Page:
The Telegraph
Since 1st March, 1999
CIMA Gallary
Email This Page
Flying high
Students of Frankfinn Institute of Airhostess Training. Picture by Rashbehari Das

Satarupa Mukherjee lost her father at a very early age. She was in the second year of college when she heard about Frankfinn. Despite financial constraints, she took a bank loan to join the institute. “I learnt aspects of personal grooming along with how to conduct myself in an interview, all of which helped me greatly,” says the petite, pretty, 20-something young woman who has just landed herself a placement with Air Arabia.

“Now I will be able to repay my loan and also look after my family,” adds a beaming Satarupa, one of the students of the institute to have landed a job with an international airline.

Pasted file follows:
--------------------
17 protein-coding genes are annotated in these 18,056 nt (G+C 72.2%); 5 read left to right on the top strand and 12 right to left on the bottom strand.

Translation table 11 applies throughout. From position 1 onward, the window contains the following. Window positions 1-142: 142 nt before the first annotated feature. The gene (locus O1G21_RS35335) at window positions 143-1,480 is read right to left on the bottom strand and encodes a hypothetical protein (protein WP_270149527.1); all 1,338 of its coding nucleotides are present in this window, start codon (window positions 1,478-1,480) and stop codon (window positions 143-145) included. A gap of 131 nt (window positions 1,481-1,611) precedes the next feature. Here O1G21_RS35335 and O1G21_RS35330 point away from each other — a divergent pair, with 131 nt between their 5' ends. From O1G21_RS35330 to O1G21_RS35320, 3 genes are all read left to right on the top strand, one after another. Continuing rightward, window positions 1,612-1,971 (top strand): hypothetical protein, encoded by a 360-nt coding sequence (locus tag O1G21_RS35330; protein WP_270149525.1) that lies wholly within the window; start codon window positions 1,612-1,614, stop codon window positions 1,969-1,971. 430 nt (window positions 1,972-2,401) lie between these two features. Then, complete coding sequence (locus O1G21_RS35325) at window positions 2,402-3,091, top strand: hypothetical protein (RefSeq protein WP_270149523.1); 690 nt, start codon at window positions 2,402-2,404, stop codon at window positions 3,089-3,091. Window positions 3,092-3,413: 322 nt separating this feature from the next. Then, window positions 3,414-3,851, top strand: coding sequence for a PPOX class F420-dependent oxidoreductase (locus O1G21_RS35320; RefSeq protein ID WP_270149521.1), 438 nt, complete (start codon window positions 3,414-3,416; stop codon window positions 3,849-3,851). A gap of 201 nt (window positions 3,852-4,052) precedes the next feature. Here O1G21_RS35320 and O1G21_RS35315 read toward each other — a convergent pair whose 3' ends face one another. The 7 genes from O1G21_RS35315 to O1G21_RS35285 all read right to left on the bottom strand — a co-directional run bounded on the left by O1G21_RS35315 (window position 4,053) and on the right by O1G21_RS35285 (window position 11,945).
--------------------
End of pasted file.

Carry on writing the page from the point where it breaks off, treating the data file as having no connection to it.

With a “25 per cent annual growth rate” in the aviation industry, a host of training institutes are prompting young men and women with average or low academic scores to take to the skies. If not airlines, hotels and the travel sector offer employment opportunities.

The minimum qualification for enrolment is 10+2 and it is a part-time course that can usually be pursued alongside other courses or a job.

Frankfinn started out in 1993 and now has about 115 centres across the country. It offers students a BTEC Higher National Certificate in Aviation, Hospitality and Travel Management that is accredited by Edexcel UK. The modules include self-development, personal grooming, fitness, first aid, on-flight operations and service etiquette.

“We have also tied up with Jet Airways to give students a feel of in-flight procedures, giving our students hands-on training,” said Samir Valia, vice-president, corporate communications, Frankfinn.

With domestic and international carriers recruiting away, the sky is clearly limitless for those who aspire to fly high.

Email This Page